‘Urban-slumitisation’, the mushrooming of urban-slum-like trading centres that are characterised by small shops, eateries, meat roasting joints and drinking places, is occurring in villages in Teso. These village-urban-slum-like centres (village centres) are accompanied with behavioural change among Iteso village dwellers – the shifting away from traditional Iteso practices to those which mimic practices of global-westernised Ugandan urbanites.
Iteso, for instance, used to exclusively take homemade ajon (alcoholic millet beer) at a home. It used to be a source of pride to host others to your home to aimat ajon (take millet beer). However, increasingly, Iteso village dwellers, mostly the men, now go out to village centres to drink ajon, which they buy from individual commercial brewers and sellers.
Consumption of commercial ajon is also popular among other peoples and in other areas of Uganda, including in urban slums. No wonder, the noticeable rural-urban migration of Iteso women to urban slums and to village centres to take advantage of the business opportunity to commercially brew and to sell ajon.
The commercialisation of millet – growing it to sell to ajon commercial brewers – has caused a reduction in the availability of millet for food; essentially, transforming millet from a food crop to a cash crop. Millet is now consumed more in the form of commercial ajon as opposed to in the form of atap, the staple food of the Iteso of Uganda.
Another behavioural change is Iteso consuming bottled beer that is now more readily available in village centres in Teso, particularly Eagle Lager that is made out of Epuripur sorghum. Drinking Eagle Larger and other bottled beers is marketed and is perceived as success – ‘he has made it, he even drinks bottled beer’ kind of sentiment. This phenomenon is both a symptom and a cause of deepening ‘urban-slumitisation’ of Teso villages.
Be that as it may, Epuripur, a 1995 product of the Teso based Government of Uganda (GoU) National Semi-Arid Resources Research Institute Serere (NaSARRI), was developed for the benefit of Nile Breweries, the makers of Eagle Lager. In developing Epuripur, NaSARRI did not give priority to the interests of smallholder farmers and to the protection of Uganda’s food systems. An empirical study, in fact, found that the bulk of Epuripur development research activities were “in order to meet quality standards required by the brewery (Nile Breweries).”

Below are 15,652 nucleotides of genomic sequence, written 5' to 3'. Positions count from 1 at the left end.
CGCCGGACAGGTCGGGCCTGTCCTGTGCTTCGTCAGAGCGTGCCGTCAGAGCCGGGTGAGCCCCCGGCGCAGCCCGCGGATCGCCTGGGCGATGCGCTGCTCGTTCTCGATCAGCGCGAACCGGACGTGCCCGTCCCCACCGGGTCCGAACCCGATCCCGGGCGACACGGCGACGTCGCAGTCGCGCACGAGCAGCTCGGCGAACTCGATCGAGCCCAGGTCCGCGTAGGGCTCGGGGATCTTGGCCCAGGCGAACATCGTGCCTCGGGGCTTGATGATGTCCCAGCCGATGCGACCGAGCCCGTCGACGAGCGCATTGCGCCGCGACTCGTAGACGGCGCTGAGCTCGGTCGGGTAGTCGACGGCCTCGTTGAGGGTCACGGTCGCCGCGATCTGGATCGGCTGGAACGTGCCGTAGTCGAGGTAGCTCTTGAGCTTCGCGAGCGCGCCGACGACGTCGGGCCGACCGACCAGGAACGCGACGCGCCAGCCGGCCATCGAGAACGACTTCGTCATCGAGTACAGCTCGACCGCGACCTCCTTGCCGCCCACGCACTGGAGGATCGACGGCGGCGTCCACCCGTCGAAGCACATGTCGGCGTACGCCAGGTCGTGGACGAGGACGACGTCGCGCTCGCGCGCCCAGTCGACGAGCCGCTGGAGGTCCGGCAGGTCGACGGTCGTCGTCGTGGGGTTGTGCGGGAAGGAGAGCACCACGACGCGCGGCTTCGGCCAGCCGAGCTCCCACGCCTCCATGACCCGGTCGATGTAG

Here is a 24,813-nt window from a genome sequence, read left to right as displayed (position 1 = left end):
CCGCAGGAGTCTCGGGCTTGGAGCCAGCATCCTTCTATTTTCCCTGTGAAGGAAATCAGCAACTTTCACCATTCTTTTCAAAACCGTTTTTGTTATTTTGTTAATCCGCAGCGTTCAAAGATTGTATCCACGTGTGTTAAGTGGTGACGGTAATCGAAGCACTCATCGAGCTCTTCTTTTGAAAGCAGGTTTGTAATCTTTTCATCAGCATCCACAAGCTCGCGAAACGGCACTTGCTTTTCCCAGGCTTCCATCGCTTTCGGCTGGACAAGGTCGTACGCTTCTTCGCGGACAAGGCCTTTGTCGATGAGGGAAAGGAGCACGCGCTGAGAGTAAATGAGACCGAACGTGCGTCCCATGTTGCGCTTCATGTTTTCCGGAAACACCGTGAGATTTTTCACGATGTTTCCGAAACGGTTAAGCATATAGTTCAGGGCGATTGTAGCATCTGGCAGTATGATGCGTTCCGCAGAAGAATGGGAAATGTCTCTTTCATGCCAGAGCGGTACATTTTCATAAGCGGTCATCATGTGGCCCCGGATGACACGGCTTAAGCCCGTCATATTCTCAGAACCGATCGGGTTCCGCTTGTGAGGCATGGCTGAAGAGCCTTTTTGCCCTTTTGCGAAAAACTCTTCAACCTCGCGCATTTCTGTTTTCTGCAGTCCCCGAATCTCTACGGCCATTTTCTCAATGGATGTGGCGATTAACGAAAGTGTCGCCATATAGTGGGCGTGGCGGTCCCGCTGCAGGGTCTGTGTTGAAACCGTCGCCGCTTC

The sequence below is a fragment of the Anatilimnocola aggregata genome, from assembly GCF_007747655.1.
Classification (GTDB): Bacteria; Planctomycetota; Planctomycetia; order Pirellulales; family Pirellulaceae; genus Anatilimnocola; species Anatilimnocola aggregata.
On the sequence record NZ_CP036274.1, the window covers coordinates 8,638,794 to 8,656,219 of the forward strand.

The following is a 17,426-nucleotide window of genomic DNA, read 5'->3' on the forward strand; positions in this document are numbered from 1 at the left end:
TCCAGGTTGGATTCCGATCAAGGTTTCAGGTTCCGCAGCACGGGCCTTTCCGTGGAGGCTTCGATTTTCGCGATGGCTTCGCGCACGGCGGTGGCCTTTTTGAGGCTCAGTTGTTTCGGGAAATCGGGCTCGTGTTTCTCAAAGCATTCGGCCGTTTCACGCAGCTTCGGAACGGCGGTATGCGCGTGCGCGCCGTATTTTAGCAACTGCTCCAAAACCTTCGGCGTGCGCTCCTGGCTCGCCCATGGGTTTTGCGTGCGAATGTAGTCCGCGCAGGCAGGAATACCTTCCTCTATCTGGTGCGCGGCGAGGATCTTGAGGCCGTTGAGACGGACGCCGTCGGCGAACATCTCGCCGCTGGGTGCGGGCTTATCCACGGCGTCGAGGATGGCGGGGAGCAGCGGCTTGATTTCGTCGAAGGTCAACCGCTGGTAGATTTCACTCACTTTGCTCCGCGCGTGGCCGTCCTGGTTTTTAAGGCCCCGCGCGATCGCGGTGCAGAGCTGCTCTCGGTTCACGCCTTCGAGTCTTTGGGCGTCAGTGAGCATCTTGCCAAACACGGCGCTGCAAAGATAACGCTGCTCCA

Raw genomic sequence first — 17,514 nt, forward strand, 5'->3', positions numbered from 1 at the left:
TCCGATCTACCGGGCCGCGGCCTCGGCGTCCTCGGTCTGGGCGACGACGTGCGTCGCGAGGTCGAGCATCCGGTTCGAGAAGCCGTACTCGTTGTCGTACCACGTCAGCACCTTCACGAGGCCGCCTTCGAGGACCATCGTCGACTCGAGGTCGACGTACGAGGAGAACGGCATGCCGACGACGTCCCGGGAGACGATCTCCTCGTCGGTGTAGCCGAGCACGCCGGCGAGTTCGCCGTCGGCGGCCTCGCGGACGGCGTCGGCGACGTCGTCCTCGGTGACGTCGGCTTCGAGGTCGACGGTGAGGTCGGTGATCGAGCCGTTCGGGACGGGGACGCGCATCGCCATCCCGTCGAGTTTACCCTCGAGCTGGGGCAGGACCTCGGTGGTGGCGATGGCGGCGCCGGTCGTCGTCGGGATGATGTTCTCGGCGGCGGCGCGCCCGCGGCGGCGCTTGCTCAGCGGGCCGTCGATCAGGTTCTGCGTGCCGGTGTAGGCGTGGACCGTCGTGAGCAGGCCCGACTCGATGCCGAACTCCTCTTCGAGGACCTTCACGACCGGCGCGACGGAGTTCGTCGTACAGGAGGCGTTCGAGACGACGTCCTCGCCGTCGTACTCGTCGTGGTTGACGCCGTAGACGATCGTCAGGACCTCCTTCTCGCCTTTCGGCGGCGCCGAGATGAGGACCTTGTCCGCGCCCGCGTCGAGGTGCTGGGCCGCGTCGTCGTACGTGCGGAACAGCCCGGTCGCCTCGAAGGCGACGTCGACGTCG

Logically, Epuripur turned out not good for consumption as atap and consequently, its advent has changed the main purpose for producing sorghum in Teso from producing it for food to producing it for cash. That is to say, the number of Iteso who grow Epuripur increased; hence Epuripur being billed as a Teso success story of public-private partnerships – GoU, academia, Nile Breweries and civil society organisations working in collaboration to promote innovations for the benefit of smallholder farmers, the praise goes.
Heralding Epuripur as a food security and a livelihood enhancing innovation for smallholder farmers in Teso, however, is either intentionally Machiavellian or it is a genuine error that is borne out of being insufficiently informed.
Epuripur growing has in fact degraded capabilities of smallholder farmers for they are forced to be beholden to Nile Breweries for seeds and inputs; and to therefore enter into farming contracts that are skewed in favour of Nile Breweries. Re-allocation of land from production of sorghum for food to production of Epuripur is a form of covert land grabbing that has devastating effects to food and nutrition security of the Iteso. When land is re-allocated as such, it means that the quantities of sorghum that are available for atap are reduced.
Worse still, according to scientist, Epuripur is a high feeder and its agronomy requires artificial fertilisers and pesticides; making Epuripur harmful to Teso’s fertile soils.